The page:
Sometimes I read the stories my dream markets publish and think, “Why bother? I’ll never write something this great.” When I was still new to the submission process, thoughts like this kept me from submitting to the pros. I’d convinced myself I hadn’t reached that “level” yet, that I had to work my way up. So I stuck to the semi-pros. But here’s the thing: we are usually the worst judges of our own work. Nobel laureate Isaac Bashevis Singer once said, “Every creator painfully experiences the chasm between his inner vision and its ultimate expression. The chasm is never completely bridged.” I think this lies at the heart of our tendency to focus on flaws when examining our work. Try to recognize that feeling for what it is. Learn to mistrust self-doubt when it comes time to submit. Don’t let it muzzle your ambitions.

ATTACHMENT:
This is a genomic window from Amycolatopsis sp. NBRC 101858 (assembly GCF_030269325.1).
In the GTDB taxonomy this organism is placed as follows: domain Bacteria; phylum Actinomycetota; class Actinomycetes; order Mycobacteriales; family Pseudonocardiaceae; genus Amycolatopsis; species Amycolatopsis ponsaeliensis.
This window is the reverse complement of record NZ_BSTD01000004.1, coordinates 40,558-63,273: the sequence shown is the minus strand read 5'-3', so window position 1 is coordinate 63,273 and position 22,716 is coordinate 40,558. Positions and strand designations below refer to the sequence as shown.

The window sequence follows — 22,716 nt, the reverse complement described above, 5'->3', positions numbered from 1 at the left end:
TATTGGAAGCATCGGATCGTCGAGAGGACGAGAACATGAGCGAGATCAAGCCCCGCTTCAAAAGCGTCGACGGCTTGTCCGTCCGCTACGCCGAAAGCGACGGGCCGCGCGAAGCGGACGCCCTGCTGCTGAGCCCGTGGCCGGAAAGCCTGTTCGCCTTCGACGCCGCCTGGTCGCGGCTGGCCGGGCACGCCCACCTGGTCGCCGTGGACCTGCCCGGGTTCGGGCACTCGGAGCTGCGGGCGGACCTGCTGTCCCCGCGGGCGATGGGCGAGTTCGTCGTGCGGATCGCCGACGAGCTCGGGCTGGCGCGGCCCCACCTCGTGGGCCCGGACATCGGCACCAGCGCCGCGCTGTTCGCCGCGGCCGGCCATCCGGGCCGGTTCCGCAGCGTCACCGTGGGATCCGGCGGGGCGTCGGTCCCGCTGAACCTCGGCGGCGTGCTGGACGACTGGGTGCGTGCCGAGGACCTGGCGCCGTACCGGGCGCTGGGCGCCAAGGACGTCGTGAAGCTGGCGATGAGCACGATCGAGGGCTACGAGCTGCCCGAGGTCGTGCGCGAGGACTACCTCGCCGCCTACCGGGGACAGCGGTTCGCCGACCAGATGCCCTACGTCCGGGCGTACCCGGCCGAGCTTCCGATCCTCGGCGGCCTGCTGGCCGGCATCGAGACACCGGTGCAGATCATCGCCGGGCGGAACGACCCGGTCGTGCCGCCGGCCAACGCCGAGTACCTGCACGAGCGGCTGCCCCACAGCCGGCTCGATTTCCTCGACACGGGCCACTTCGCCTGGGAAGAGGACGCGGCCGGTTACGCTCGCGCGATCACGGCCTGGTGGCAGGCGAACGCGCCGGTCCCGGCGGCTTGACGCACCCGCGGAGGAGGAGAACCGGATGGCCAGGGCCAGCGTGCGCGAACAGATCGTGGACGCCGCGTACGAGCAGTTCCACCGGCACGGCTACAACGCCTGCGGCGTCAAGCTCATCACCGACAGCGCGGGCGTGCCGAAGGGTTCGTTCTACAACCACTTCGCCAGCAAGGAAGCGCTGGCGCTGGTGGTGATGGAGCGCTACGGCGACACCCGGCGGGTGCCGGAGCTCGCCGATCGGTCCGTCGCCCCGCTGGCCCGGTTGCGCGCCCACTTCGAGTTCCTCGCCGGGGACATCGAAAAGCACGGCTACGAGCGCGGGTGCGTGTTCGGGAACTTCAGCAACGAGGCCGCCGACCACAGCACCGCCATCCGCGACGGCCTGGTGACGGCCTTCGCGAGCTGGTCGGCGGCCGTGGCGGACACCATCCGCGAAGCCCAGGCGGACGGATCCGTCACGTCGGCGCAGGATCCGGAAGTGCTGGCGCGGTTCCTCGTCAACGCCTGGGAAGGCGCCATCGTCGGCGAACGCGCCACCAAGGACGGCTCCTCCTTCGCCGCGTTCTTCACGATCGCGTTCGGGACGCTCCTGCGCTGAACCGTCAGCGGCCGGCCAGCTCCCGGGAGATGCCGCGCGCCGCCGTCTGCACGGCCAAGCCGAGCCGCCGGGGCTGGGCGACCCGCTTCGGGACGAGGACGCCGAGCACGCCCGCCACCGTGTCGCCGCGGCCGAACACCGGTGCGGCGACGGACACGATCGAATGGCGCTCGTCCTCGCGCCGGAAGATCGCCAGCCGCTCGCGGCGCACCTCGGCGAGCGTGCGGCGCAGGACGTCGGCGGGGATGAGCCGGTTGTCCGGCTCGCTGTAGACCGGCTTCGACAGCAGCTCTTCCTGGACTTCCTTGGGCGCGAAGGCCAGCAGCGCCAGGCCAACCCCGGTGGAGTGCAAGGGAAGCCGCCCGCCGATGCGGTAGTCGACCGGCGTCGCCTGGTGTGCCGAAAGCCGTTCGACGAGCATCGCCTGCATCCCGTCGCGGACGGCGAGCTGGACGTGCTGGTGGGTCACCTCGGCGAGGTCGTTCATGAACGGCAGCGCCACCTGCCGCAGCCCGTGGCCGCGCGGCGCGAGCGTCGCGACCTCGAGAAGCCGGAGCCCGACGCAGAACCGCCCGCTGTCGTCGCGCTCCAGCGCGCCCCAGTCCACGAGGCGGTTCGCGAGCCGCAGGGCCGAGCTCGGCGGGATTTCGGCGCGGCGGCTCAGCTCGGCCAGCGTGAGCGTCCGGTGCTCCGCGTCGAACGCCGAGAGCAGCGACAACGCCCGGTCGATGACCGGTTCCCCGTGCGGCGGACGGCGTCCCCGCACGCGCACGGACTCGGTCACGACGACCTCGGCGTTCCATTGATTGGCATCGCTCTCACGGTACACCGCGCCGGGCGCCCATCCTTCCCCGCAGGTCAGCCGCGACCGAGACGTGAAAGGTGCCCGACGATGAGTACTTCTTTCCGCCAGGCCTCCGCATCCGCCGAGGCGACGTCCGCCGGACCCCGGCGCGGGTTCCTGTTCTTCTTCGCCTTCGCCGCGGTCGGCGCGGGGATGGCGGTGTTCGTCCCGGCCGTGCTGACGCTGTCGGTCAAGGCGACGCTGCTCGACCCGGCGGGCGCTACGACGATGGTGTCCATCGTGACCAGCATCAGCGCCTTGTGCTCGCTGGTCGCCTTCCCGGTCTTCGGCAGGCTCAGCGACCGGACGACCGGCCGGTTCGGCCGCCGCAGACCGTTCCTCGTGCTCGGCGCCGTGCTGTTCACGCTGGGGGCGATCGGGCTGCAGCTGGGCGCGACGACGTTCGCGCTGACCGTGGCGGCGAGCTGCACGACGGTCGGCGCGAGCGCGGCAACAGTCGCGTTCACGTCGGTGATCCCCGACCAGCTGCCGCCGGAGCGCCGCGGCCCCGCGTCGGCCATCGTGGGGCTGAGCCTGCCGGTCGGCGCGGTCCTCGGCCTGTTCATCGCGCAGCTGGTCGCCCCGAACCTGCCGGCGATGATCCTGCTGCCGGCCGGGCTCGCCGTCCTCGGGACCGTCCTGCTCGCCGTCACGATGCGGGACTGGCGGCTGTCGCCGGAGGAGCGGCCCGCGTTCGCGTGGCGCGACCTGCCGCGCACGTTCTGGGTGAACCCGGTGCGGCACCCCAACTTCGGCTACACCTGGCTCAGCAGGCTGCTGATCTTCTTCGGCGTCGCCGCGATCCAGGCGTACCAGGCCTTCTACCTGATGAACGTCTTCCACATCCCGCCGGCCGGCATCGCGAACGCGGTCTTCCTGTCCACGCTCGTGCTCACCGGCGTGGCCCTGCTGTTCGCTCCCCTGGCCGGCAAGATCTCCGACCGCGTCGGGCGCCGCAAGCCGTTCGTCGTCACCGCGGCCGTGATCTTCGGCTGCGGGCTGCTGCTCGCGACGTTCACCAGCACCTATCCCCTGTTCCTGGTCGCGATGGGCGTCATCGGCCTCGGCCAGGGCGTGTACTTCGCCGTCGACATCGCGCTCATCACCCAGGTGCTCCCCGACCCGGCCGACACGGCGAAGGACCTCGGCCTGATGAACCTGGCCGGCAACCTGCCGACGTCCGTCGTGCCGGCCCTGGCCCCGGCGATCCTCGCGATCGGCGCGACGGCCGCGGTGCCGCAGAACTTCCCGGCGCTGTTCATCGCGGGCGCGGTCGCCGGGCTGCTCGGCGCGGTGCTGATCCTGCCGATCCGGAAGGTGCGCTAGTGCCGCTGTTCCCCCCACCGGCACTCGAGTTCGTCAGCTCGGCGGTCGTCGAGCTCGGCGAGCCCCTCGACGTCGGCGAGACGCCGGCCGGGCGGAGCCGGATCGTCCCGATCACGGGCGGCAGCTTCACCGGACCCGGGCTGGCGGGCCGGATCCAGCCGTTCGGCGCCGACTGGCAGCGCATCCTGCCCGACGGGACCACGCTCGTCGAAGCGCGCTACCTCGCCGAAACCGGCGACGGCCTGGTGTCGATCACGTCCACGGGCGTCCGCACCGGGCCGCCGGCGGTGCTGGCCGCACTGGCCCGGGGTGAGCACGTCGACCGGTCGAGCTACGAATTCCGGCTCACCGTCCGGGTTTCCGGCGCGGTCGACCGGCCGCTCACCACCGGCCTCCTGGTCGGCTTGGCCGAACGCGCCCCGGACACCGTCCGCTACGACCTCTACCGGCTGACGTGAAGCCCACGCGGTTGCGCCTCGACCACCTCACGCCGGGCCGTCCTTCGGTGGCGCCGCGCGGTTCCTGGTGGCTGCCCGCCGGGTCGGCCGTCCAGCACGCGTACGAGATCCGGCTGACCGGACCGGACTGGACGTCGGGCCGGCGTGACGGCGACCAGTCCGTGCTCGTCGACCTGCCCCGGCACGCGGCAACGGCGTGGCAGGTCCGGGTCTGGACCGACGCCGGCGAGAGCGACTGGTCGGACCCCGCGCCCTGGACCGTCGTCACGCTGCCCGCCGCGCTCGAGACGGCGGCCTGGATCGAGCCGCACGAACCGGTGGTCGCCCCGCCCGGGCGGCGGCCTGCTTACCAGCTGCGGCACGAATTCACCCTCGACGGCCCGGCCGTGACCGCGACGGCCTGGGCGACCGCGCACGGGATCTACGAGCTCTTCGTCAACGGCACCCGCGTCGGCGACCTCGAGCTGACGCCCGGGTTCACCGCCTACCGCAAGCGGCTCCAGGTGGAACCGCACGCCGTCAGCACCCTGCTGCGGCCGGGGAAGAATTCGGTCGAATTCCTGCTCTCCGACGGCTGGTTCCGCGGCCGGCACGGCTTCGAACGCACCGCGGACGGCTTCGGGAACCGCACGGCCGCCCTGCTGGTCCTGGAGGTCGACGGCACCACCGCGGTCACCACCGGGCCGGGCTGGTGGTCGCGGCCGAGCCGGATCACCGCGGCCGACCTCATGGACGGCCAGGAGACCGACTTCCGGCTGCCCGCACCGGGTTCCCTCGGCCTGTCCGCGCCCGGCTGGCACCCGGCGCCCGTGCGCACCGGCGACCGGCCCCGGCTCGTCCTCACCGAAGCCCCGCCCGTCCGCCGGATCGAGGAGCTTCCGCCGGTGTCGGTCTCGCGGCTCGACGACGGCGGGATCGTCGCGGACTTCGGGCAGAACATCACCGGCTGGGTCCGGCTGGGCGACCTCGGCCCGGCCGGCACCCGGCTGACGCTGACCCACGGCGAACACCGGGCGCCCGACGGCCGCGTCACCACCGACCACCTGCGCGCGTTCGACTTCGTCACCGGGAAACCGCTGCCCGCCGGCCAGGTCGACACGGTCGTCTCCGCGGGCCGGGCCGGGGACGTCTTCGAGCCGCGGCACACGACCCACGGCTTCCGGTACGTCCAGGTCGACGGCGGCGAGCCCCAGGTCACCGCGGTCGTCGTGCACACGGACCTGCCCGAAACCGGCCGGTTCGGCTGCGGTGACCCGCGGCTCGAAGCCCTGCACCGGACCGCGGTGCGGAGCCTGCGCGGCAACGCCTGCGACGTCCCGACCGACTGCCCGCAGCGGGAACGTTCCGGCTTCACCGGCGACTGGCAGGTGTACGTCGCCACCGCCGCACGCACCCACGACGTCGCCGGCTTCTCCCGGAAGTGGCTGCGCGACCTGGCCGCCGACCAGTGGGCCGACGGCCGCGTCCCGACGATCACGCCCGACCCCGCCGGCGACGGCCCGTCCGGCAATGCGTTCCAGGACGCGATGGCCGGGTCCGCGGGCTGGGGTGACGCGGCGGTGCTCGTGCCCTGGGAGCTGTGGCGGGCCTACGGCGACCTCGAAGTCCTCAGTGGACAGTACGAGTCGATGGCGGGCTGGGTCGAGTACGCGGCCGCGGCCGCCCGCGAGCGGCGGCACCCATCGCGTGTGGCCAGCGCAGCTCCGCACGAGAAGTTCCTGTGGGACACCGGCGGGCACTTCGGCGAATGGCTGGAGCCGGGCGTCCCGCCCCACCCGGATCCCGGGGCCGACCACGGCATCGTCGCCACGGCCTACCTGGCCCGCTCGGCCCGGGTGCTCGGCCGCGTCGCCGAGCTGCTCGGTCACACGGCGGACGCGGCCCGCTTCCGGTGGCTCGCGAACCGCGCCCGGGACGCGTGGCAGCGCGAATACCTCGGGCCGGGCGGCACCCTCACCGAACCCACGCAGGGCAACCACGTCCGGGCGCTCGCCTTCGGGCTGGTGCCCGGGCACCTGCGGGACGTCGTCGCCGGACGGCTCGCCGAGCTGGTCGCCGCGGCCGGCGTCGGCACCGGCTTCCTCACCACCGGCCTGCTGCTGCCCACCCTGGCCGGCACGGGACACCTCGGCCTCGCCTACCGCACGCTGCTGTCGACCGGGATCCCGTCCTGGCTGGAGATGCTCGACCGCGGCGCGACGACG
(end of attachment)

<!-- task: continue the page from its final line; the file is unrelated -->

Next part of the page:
Sheila Williams, editor of Asimov’s Science Fiction, was one of the guest lecturers my year at Odyssey. I’ll never forget her take on this. She said, “Don’t reject yourself. Let me do it.” Heed Sheila’s advice: when you’ve got a new story that you feel is ready for publication, start submitting to the top markets right out of the gate. Work your way down the list, not up.

 

Decide What You’re Chasing

But what makes a top market? Normally when you hear the term “pro market,” you probably think of one thing: the pay. SFWA defines current professional rates as six cents per word. Anything above qualifies as a pro sale. But when you’re submitting to the pros, the number of pennies tossed your way might not be the only thing to consider. For some, it will be, and that’s fine. That makes it easy–start with the markets that pay the most and work your way down from there. For others, there may be varied markers of desirability that differ from writer to writer.